Health & Physiology
Starving cancer: dietary modifications may enhance cancer therapy
Our diet strongly impacts our health. It is becoming increasingly clear that our diet is also linked to cancer risk, and thus perhaps may be a useful tool for cancer therapy. Studies show that dietary modifications can be beneficial for cancer therapy in mice and humans. As we learn more, these modifications may become an integral part of cancer therapy in the future.
We all obsess about our fitness and health and a critical part of it is how and what we eat. Healthy nutrition is not only important for our look, but also linked to all aspects of physiology and disease. Recent years have seen a surge of interest in the idea of supplementing established anti-cancer therapies with dietary modifications. But is this a good idea and do we know enough to take the next steps?
Epidemiological studies show a link between cancer risk or poor prognosis on one side and over-eating, unhealthy diets, and metabolic diseases such as obesity on the other. For example, high consumption of simple sugars such as fructose and glucose, abundant in the western diet, increases the risk for colorectal and liver cancer. But although epidemiological studies can help us generate hypotheses, we need to critically investigate the specific mechanisms before we can make predictions and use nutritional modifications in the clinic.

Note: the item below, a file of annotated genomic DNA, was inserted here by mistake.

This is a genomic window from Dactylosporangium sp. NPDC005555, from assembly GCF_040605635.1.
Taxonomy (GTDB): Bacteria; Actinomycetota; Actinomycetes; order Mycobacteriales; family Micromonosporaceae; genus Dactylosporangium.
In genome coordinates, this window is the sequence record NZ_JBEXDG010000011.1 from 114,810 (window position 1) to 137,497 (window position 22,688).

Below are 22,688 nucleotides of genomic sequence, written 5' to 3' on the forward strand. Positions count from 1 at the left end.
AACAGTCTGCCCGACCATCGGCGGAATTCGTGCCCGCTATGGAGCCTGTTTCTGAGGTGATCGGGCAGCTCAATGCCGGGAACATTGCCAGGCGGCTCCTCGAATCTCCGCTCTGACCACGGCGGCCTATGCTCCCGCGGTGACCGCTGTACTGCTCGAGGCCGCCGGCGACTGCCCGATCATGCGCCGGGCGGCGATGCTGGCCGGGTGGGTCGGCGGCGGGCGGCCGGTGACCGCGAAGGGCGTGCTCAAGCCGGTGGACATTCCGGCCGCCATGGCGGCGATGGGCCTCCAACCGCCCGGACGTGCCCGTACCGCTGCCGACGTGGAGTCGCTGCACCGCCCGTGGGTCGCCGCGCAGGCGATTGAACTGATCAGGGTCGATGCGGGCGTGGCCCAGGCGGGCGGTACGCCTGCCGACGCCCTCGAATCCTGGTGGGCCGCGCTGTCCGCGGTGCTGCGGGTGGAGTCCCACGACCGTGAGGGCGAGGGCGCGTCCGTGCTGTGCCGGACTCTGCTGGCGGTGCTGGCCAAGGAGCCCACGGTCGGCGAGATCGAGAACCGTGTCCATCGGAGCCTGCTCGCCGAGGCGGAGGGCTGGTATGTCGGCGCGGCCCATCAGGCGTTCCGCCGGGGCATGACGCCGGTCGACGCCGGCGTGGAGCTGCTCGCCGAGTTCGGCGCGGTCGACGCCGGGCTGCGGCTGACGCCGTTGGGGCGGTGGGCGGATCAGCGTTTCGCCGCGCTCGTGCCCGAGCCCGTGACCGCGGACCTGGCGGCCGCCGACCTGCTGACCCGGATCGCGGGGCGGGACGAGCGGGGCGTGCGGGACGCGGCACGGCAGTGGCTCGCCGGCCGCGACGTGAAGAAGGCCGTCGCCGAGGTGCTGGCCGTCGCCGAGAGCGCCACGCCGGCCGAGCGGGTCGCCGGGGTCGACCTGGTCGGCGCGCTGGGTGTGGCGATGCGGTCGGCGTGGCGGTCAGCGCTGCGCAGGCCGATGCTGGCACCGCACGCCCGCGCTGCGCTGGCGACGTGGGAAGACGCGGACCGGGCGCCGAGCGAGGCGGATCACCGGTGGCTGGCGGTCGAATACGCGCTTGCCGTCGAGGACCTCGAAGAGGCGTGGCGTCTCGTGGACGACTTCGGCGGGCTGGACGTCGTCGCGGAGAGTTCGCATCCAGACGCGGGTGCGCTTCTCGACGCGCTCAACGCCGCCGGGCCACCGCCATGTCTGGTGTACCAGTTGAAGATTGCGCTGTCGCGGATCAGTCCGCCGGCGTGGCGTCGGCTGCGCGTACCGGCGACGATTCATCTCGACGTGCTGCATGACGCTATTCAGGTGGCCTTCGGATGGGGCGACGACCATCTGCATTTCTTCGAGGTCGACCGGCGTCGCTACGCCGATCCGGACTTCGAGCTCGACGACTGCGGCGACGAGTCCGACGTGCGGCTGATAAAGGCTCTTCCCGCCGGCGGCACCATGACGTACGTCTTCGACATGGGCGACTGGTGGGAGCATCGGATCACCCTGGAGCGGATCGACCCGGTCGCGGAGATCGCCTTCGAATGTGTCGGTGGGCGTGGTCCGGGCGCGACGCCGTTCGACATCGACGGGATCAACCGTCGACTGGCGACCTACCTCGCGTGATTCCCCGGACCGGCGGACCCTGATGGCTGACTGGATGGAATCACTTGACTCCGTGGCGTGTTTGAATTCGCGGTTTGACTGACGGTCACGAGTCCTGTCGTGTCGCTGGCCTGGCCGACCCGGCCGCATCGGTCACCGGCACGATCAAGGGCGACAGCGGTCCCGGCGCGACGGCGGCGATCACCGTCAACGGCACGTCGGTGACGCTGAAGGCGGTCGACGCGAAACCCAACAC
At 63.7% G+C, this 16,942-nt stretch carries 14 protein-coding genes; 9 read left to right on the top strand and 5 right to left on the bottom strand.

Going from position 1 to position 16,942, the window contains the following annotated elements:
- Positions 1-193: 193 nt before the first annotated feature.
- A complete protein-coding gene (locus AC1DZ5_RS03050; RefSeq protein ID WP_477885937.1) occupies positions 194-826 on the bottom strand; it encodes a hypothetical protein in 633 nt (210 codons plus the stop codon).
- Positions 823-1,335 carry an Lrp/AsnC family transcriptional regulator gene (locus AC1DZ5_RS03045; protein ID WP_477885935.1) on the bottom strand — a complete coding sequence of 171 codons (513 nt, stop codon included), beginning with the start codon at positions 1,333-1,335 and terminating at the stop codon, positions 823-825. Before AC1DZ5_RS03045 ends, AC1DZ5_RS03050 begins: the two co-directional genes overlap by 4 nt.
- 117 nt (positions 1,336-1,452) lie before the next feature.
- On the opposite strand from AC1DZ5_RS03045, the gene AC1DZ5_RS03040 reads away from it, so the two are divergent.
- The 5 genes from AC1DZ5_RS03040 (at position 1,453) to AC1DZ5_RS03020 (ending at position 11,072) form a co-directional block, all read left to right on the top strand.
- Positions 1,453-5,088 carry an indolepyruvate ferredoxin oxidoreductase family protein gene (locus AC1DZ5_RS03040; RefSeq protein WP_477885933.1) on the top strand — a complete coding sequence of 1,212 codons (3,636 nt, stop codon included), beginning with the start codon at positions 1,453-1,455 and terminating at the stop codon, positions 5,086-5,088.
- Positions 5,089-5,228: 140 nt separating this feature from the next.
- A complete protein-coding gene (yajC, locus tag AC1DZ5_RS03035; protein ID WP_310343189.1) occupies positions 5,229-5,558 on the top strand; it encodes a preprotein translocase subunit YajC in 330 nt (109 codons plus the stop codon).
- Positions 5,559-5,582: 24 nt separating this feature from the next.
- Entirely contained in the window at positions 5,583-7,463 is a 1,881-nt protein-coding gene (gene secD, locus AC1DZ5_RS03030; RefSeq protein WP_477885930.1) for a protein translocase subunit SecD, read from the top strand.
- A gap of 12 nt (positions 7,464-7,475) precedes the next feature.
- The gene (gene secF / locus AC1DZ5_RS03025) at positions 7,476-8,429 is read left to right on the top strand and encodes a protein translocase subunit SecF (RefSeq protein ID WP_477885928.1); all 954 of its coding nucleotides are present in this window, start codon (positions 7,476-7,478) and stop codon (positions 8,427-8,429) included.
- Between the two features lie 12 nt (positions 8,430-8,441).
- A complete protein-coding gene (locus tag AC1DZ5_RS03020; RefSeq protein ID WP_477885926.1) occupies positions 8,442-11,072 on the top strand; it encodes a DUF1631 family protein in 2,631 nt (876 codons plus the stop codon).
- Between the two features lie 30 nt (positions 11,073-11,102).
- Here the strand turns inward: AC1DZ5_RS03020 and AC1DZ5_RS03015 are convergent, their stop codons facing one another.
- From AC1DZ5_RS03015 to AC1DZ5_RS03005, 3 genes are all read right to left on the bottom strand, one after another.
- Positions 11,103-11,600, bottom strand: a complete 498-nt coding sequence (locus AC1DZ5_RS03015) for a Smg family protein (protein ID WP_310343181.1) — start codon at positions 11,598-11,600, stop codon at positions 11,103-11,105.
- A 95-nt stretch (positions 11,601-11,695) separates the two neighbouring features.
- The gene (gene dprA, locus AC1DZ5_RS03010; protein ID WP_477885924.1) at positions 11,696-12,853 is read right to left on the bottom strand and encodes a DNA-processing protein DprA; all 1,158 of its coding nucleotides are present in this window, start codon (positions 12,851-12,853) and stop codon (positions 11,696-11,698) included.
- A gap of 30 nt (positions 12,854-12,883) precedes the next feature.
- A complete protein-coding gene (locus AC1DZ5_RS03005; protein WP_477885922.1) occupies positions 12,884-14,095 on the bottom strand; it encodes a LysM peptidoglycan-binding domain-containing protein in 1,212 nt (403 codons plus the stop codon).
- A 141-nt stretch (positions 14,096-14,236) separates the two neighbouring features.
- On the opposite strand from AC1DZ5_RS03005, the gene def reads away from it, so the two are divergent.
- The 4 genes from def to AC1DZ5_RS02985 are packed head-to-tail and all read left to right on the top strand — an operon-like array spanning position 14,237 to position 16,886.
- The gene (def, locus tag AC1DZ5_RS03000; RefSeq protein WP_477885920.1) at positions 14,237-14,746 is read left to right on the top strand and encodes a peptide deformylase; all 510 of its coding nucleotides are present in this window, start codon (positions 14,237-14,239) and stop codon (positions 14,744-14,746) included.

Recent metabolic studies using model organisms such as mice have allowed us to gain a deeper understanding of the relationship between cancer progression and supply of specific nutrients. In these studies, dietary restriction of specific nutrients such as glucose, fructose, and some amino acids, as well as in some cases supplementation of specific nutrients, result in changes in tumor growth, cancer cell metabolism, tumor-stimulating signaling pathways, response to therapy, and survival.
These are very encouraging results. However, it is clear that there is no "one size fits all" approach; not any or all dietary modification will be beneficial against all cancer types. Dietary modifications could only be used therapeutically once their effect on a specific tumor type is well documented and reproducible.
These studies also provided us with a better understanding of the tumors' own nutritional requirements, which allows us to methodically test possible nutritional interventions in order to separate cause and effect. This is a far more promising approach than the retrospective study of cancer risk in correlation to people’s diets, such as revealed by epidemiological studies.
Although it is too soon for any clear dietary recommendations in the clinic, our current understanding of cancer metabolism is sufficient to tell us that we cannot overlook the contribution of the diet to tumor growth. What we feed the patient, we feed the tumor, so we must consider diet in the context of the tumor's nutritional demand as well as the patient's.
These data can help focus and direct interest to further research on the nutritional vulnerabilities of different tumor types. This will lead to better therapy protocols that include both the targeted cancer therapy and a targeted diet to complement and perhaps enhance the therapy. We hope researchers and funding agencies will be encouraged to complete more pre-clinical and clinical studies that will pave the path to clear recommendations of diets for cancer patients.
Kanarek, N., Petrova, B. & Sabatini, D. M. Dietary modifications for enhanced cancer therapy. Nature 579, 507-517 (2020).
Next read: One run a day keeps the...cancer away! by Per thor Straten , Manja Idorn
Dr. Ayala Sela , Associate Editor
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